Al Howard may be a star on Broadway, but he is no longer welcomed by any producer. It seems that he just trots off to Mexico any time he wants causing shows to close and producers to lose money. When his sister Molly can no longer find Al work, she teams him up with talented Dorothy for a club date in Chicago. Flush with another success, Al wants to open his own club on Broadway, so he borrows money from a gangster to open the show. Al has Dorothy, who he ignores, the gangsters dough and the gangster's sweetie Luana. All he has to do is keep them all happy, but Luana wants Al. Written by
Tony Fontana <email@example.com>
Did You Know?
Following the sensational success of Columbia's The Jolson Story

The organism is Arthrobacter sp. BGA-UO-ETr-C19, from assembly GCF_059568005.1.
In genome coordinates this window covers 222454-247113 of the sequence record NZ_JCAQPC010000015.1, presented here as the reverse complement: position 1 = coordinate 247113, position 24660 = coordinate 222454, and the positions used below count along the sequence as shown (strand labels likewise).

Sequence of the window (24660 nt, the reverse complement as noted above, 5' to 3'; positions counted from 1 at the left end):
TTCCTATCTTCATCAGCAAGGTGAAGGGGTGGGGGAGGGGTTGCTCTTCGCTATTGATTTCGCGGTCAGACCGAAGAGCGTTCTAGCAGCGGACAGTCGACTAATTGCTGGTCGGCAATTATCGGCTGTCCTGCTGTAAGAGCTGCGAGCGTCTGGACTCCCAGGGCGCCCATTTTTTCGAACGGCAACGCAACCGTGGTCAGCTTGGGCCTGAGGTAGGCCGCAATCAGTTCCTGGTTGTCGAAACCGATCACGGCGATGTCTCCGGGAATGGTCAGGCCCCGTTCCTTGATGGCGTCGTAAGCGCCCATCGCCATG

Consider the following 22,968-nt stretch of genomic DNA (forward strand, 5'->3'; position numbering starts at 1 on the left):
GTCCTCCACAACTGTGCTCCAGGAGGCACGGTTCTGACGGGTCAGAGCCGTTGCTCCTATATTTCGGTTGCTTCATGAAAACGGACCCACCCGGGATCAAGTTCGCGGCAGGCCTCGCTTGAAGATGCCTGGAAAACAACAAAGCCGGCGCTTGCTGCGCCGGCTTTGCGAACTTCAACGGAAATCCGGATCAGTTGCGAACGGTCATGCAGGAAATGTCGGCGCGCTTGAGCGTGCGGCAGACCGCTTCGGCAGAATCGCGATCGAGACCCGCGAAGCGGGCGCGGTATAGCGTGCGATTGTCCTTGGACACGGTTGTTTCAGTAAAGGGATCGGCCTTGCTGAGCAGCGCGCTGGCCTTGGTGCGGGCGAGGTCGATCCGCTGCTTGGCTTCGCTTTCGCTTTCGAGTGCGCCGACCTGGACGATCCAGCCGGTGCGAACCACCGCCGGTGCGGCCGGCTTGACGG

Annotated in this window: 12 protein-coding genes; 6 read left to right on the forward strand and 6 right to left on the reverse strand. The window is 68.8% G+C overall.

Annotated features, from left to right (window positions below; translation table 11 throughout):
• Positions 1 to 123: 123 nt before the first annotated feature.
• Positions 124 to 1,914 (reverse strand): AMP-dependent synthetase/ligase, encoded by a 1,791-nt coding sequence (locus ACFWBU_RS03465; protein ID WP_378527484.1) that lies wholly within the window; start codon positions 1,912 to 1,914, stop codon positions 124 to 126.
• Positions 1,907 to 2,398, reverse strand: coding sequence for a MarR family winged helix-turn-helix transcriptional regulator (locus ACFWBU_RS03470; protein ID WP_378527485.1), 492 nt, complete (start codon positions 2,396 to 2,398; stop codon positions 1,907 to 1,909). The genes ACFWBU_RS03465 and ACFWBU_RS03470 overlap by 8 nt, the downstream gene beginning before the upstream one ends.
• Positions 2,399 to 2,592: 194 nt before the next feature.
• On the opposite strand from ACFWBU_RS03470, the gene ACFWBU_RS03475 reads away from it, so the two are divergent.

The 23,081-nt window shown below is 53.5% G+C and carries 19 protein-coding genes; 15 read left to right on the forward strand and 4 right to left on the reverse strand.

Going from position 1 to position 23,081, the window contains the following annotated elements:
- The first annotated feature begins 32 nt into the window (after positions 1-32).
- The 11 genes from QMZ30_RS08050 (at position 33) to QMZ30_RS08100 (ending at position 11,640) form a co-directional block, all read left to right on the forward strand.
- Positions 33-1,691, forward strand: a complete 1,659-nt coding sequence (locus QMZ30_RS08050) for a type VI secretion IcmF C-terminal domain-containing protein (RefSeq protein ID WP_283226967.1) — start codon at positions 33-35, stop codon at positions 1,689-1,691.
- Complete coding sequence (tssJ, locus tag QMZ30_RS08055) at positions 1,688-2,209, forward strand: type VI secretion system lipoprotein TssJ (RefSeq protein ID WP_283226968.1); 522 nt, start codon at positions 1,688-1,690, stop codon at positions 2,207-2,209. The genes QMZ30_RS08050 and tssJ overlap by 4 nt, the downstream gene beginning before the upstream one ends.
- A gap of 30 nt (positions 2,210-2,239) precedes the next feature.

(1946), Warner Bros. decided that Jolson's revived fame was a good reason to reissue this film. Although there were no changes or censor cuts, Warners did make up new opening credits, which added the famous later Warner "fanfare" and gave Jolson solo over-the-title billing. (Originally he and Keeler had both been starred. She was now listed in smaller print, with the rest of the supporting cast.) Additionally, the studio added a written prologue to make sure audiences knew that the story was set back in the long-ago and far-away time of 1935. See more
Molly Howard, aka Lucille Thompson
Well, man meets girl, girl meets husband, husband meets man, man meets sidewalk.
Referenced in The Producers
She's a Latin from Manhattan
Music by Harry Warren
Lyrics by Al Dubin
Sung by Al Jolson
Danced to by Ruby Keeler
and an unidentified man and a chorus of couples See more